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22nd March
written by Mad Cow

cowbells4cowbells4Mad Cow’s rating: cowbells44 Cowbells (out of 4)

               This complex movie is about many things but wouldn’t exist without its theme of motherhood.  Rebecca (Juliette Binoche) is a photojournalist who travels the world to trouble spots, photographing the horrors of war and terrorism. But her loyalty to her husband and two daughters is tested when her husband Marcus (Nikolaj Coster-Waldau) objects to the perilous nature of her job after she has been injured by a suicide bomber. The film opened with a statement that it is still a “work in progress” but I hope they change very little. It’s exquisite as it is, although I welcome the suggestion that they may change the music, which is overwhelming at times.

               This movie can truly be called international. Performed in English, the film is directed by Norwegian filmmaker Erik Poppe, with screenwriting from Harald Rosenlow Eeg and Poppe. The brilliant Juliette Binoche is of course French. There may be a bit of an autobiographical source for the film, as Poppe began his career as a press photographer. Mention must be made of cinematographer John Christian Rosenlund who, with the director, advances the themes with every beautiful shot.

Juliette BinocheJuliette BinocheRebecca, a world-famous photographer, has two daughters, young teenager Steph (Lauryn Canny) and her younger sister (Adrianna Cramer Curtis). They are well cared for by their dad and enjoy their life on the coast of Ireland. But they miss their mother when she is away and fear for her life. In shock from her injuries and fearful of losing her husband, Rebecca decides to give it all up until she inadvertently finds herself in another global trouble spot and is driven to make a decision.

Binoche and Coster-Waldau are superb in the way they express the love and conflict in their marriage. A Thousand Times Goodnight is from the balcony scene in Shakespeare’s Romeo and Juliet. Juliet says it to Romeo to get him to go away as the dawn breaks and he is in danger of detection. He replies that the “good night” is now a thousand times worse because they are parting. The allusion to love and death, literally and figuratively, is compelling.

The stark and poetic photographic images always move the plot along. We see people through water, frosted glass and gauze, suggesting that we don’t always see things clearly, and even our loved ones seem framed in distortion. Rebecca sees veiled women secretly anointing a young woman preparing for her death. She is allowed to “see,” but what is she actually seeing? What does she see when photographing machine gun fire? At one point Steph, in a moment of anger, takes repeated frames of her mother in tears and frustration, mimicking the repetitive shots of the guns. If we take enough pictures of each other will we be able really to see or will we kill each other?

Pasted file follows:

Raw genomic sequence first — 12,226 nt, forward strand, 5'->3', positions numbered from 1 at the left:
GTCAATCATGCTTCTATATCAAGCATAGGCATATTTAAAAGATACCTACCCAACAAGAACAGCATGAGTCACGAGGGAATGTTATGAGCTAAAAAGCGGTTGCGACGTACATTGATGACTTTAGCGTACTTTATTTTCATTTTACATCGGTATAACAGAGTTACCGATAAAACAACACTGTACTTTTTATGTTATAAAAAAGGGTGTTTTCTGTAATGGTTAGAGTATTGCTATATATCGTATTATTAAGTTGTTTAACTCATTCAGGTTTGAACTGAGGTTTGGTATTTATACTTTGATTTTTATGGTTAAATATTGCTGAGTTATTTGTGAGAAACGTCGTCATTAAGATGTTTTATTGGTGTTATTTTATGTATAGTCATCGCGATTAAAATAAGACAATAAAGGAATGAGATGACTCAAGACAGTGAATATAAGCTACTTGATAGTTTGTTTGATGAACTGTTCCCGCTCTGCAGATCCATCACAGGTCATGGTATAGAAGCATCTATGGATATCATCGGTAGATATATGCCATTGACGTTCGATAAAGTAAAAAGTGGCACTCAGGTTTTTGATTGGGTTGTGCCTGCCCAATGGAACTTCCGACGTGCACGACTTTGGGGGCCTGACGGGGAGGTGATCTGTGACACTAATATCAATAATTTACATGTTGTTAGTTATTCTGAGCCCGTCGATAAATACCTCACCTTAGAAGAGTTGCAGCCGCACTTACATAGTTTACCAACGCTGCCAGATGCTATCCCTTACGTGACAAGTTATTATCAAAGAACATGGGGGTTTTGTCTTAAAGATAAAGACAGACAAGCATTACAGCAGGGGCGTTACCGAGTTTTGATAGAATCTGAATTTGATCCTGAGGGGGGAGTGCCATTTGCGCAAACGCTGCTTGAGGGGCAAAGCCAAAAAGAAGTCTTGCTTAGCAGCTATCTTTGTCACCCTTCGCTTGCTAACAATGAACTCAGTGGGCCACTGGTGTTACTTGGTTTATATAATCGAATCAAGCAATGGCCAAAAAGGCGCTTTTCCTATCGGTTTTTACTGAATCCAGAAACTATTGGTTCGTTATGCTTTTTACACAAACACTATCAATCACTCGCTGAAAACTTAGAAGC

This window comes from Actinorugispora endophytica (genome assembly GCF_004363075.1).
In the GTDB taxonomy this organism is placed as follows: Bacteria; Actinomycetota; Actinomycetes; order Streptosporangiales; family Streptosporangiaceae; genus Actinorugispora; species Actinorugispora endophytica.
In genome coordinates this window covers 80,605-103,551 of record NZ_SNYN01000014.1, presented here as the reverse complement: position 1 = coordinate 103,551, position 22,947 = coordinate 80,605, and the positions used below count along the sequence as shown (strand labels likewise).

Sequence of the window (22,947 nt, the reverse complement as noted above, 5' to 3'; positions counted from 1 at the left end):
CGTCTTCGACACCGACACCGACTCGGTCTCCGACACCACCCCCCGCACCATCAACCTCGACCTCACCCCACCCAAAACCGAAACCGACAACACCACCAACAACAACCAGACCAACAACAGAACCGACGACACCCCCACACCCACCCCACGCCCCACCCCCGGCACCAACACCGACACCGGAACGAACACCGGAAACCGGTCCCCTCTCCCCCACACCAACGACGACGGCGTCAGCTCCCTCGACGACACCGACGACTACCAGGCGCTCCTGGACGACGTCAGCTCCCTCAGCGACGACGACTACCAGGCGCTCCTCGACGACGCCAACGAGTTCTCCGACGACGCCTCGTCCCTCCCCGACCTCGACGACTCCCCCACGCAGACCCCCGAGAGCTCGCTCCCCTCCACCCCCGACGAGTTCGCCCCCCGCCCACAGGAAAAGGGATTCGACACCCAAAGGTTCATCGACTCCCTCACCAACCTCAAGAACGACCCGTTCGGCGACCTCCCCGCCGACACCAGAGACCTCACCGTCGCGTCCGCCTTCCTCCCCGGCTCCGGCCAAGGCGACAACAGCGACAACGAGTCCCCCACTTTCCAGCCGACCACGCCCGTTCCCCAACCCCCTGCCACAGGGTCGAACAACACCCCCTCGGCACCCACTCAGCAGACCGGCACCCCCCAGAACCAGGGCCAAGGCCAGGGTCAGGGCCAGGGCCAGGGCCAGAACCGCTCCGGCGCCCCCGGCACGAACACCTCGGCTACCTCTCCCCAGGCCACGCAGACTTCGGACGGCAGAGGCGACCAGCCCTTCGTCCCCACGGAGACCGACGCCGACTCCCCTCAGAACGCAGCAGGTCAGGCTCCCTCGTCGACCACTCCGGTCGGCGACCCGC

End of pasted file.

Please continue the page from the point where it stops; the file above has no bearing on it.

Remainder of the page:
There are so few movies that show women devoted to their work. It’s exhilarating to see Rebecca’s skill and devotion to what she does, putting herself in danger because she wants people everywhere to wake up to injustice. We can see the adrenaline working as well. The parallel to the hot dog soldier in The Hurt Locker is apparent in her zeal to pursue the work in the face of danger and her boredom with everyday life at home. But the character in The Hurt Locker didn’t have to defend his choices. Rebecca does, to both her family and to herself.

Binoche is gut-wrenchingly convincing to us. One cannot doubt that she is a devoted mother. It would have been so easy to portray her in parallel to men who give lip service to family but really only care about their work (and perhaps supporting the family). She is passionately devoted to both work and family. But her work is not just a job. It is work seen in the same way we saw it expressed in Frida, who painted from her bed even as she was dying and in pain. More than that, Rebecca’s conflict becomes our conflict. This is not just about taking pictures or putting oneself in danger. It’s about identity.  

               Most women in the U.S., and probably Western society, find the need to boast that their families (or at least their children) come first, no matter what. Sometimes to me, an unparent, it seems like a cult. Could a woman ever say that she loves her children but would die without her work? Can she say that and still be a good mother? An academic friend of mine who traveled extensively to research women’s issues in other countries was asked about its effect on her children. She replied that she was glad to be a role model to them with regard to exploring other cultures. It was as simple as that.

               We are also asked to question journalistic ethics, such as the implication that photographing murderers carries with it some of the responsibility for the deaths involved. One may be conspiring with murderers or bravely finding evidence to show the world, or perhaps both. I’ve been taught by other movies that journalists are often crass individuals just looking for a story at any cost, consequences be damned. Rebecca isn’t like that but there remains the question of whether getting the story is an example of hubris or one of courageous justice seeking. We get to ponder this and perhaps decide. Do see this movie when it is circulated more widely, which it is sure to be.

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